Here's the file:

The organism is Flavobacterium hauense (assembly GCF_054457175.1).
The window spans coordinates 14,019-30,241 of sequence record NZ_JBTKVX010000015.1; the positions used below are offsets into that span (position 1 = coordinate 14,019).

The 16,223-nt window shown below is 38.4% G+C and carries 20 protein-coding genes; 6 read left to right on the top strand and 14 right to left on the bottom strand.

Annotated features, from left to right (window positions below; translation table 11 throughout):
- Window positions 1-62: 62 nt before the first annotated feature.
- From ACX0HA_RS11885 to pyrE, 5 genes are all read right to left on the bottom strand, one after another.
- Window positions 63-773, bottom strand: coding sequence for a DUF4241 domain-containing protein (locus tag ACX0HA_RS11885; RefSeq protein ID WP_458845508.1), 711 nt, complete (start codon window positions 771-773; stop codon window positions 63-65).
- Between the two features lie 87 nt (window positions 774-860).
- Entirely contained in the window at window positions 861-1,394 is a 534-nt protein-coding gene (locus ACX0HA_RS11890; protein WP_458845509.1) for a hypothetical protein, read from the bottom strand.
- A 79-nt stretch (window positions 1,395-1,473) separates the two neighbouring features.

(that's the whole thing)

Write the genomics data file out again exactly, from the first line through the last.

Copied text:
The organism is Flavobacterium hauense (assembly GCF_054457175.1).
The window spans coordinates 14,019-30,241 of sequence record NZ_JBTKVX010000015.1; the positions used below are offsets into that span (position 1 = coordinate 14,019).

The 16,223-nt window shown below is 38.4% G+C and carries 20 protein-coding genes; 6 read left to right on the top strand and 14 right to left on the bottom strand.

Annotated features, from left to right (window positions below; translation table 11 throughout):
- Window positions 1-62: 62 nt before the first annotated feature.
- From ACX0HA_RS11885 to pyrE, 5 genes are all read right to left on the bottom strand, one after another.
- Window positions 63-773, bottom strand: coding sequence for a DUF4241 domain-containing protein (locus tag ACX0HA_RS11885; RefSeq protein ID WP_458845508.1), 711 nt, complete (start codon window positions 771-773; stop codon window positions 63-65).
- Between the two features lie 87 nt (window positions 774-860).
- Entirely contained in the window at window positions 861-1,394 is a 534-nt protein-coding gene (locus ACX0HA_RS11890; protein WP_458845509.1) for a hypothetical protein, read from the bottom strand.
- A 79-nt stretch (window positions 1,395-1,473) separates the two neighbouring features.